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The current state of Name, Image and Likeness (NIL) in college sports is lawless and unregulated. There is no definitive framework around what is and is not acceptable. There is no one to enforce the few rules that are in place.
Coaches and administrators across the country have expressed their frustration with the landscape of NIL. Amateur athletics are no longer amateur.
Several SEC coaches, including Nick Saban, traveled to Washington, D.C. to discuss NIL regulations with lawmakers back in June. Congress chose not to take action at the time.
Charlie Baker, who assumed duties as the sixth NCAA president on March 1, expressed his frustration with the current system. He wishes that NIL had been introduced with proper framework when it came to be on July 1, 2021.
All of these problems could have been avoided. Most of them could have been foreseen.
I think it was a big mistake by the NCAA not to do a framework around NIL when they had the opportunity to. And I think there were too many people in college sports who thought no rules would work really well for them. And what everybody’s discovered is no rules, no transparency, no accountability, no framework, doesn’t work well for anybody.— NCAA President Charlie Baker
With the cat already out of the bag, the NCAA is limited in its ability to reel it back in. If things are to change, it needs to come from a government level.
Senators Tommy Tuberville and Joe Manchin are pushing for tangible change with NIL.
The former previously served as head football coach at Ole Miss, Auburn, Texas Tech and Cincinnati. He is a Republican from Alabama.
The latter enrolled at West Virginia University on a football scholarship in 1965 before an injury ended his career. He is a Democrat from West Virginia.
The bipartisan bill marks the culmination of a yearlong initiative. Both Senators have engaged with a “broad range of stakeholders” in effort to protect student-athletes. They also aim to ensure fairness in competition and compensation while preserving collegiate athletes.
Senator Tuberville is excited about the mutual goal that he shares with Senator Manchin.
Student-athletes should be able to take advantage of NIL promotional activities without impacting their ability to play collegiate sports. But we need to ensure the integrity of our higher education system, remain focused on education, and keep the playing field level. My legislation with Senator Manchin will set basic rules nationwide, protect our student-athletes, and keep NIL activities from ending college sports as we know it.— Senator Tommy Tuberville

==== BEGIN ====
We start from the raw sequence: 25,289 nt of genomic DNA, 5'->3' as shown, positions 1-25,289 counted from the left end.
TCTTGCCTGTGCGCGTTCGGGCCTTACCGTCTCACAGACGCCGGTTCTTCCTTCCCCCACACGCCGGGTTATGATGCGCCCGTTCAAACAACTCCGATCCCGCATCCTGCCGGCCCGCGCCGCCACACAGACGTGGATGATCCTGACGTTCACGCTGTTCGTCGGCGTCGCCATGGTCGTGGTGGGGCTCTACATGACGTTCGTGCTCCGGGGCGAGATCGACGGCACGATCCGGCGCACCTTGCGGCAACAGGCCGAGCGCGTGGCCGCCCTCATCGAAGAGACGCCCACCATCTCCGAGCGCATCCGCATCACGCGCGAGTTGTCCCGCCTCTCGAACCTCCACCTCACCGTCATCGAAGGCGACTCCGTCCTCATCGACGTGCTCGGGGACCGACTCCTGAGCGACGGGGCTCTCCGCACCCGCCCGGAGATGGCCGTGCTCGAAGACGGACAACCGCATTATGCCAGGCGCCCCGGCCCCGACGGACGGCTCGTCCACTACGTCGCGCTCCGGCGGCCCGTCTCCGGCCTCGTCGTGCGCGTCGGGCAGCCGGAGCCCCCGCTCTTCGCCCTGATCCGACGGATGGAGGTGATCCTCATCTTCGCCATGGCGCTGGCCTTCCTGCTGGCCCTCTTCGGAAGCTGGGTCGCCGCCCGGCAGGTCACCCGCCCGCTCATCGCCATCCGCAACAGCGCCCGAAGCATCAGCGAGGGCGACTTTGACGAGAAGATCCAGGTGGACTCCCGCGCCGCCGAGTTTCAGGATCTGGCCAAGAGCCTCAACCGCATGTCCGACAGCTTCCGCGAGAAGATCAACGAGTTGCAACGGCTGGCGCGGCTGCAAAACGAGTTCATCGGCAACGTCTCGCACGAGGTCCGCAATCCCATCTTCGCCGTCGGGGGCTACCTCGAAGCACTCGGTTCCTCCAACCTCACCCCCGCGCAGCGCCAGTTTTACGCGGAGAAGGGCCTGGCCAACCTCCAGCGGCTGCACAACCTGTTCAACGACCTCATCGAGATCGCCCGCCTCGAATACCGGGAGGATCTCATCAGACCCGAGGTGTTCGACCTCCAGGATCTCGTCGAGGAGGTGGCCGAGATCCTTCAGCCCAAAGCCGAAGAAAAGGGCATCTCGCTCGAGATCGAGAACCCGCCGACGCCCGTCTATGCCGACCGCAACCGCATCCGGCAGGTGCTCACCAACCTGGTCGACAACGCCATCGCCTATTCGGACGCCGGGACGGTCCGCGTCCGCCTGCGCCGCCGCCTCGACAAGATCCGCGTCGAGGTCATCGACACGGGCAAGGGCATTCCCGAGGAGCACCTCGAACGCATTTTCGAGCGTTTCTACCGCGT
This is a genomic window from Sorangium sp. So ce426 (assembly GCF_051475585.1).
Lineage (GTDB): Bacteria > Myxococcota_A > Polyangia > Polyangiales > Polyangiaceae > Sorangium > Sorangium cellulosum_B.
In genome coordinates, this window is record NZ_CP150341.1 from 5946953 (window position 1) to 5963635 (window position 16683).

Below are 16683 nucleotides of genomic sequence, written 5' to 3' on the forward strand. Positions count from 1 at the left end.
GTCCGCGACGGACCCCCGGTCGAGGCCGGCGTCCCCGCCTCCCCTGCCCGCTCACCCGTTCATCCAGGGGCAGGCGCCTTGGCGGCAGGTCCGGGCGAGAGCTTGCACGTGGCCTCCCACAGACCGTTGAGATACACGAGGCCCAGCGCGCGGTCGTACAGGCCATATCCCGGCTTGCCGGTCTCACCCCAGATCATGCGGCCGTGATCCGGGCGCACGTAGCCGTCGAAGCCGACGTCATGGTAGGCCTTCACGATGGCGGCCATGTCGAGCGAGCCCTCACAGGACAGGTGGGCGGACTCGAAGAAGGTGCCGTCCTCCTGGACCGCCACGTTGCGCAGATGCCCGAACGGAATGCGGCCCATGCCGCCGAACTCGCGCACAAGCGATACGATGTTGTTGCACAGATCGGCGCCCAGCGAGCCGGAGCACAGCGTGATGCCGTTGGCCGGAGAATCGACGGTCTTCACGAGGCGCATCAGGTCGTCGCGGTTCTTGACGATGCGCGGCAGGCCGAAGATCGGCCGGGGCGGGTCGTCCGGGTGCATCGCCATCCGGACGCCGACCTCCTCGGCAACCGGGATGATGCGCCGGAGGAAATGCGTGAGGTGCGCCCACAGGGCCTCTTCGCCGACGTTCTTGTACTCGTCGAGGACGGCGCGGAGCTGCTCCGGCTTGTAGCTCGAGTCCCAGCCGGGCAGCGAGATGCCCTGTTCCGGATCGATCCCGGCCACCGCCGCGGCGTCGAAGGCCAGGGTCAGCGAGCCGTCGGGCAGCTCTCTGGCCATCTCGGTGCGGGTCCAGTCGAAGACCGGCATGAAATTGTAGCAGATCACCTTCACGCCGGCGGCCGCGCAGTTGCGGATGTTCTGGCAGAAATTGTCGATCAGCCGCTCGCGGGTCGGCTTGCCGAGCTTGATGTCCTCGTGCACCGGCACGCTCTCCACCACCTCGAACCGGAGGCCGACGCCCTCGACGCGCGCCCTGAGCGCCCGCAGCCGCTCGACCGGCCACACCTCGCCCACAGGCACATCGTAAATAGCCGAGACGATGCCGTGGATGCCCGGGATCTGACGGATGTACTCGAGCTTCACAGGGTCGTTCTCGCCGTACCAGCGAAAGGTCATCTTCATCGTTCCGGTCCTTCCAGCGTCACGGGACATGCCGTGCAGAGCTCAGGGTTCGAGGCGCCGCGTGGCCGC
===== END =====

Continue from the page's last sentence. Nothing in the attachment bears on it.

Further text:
Senator Manchin echoed Senator Tuberville’s sentiment toward balance.
As a former college athlete, I know how important sports are to gaining valuable life skills and opening doors of opportunity. However, in recent years, we have faced a rapidly evolving NIL landscape without guidelines to navigate it, which jeopardizes the health of the players and the educational mission of colleges and universities. Our bipartisan legislation strikes a balance between protecting the rights of student-athletes and maintaining the integrity of college sports. I urge my colleagues on both sides of the aisle to consider this commonsense legislation as a way to level the playing field in college athletics.— Senator Joe Manchin
The bill is called “the Protecting Athletes, Schools, and Sports Act of 2023.”
It is called the “PASS Act” for short.
Senators Tuberville and Manchin’s NIL legislation focuses on six main points.
Not only does the bill target Name, Image and Likeness reform, it also narrows-in on the transfer portal.
The “common-sense guidelines” include:
- NO PAY FOR PLAY: The bill would ensure an equal playing field by prohibiting NIL from being used as an inducement. The bill would also require boosters and collectives to be affiliated with a school.
- HEALTH & SAFETY: The bill would provide coverage for sports-related injuries for uninsured student-athletes for 8 years following graduation from a 4-year institution. Larger schools would be required to pay for such expenses for a period even after the student leaves the school.
- PROTECTING STUDENT-ATHLETES OFF THE FIELD: The bill would establish additional protections for student-athletes beyond the playing field and beyond the classroom. It would require that student-athletes be educated on their legal and regulatory rights and basic financial literacy. It would preserve the athlete’s initial scholarship commitment for education, regardless of whether the athlete obtained a NIL deal or incurred any injury. In addition, the bill would provide travel for the student-athlete’s immediate family to the athlete’s sporting events.
- OVERSIGHT & TRANSPARENCY: The PASS Act would strengthen oversight and enforcement of NIL activities. Non-student parties involved in NIL activities will be required to register and make their contracts public. It would empower the NCAA to audit compliance and refer potential bad actors to the FTC. It would also establish a uniform, standard contract for all NIL deals.
- CLARIFYING NIL ACTIVITY: It would establish national standards for all NIL activity. The bill would ban endorsement contracts for certain industries – such as drug paraphernalia, dangerous weapons, or gambling – for both student-athletes and schools. It would also ensure that nothing in the bill would impact the employment status of a student-athlete.
- TRANSFERS: The bill will provide stability for teams by moderating the use of the transfer portal. Student-athletes may not enter the portal during their first three years of eligibility without penalty, with some exceptions.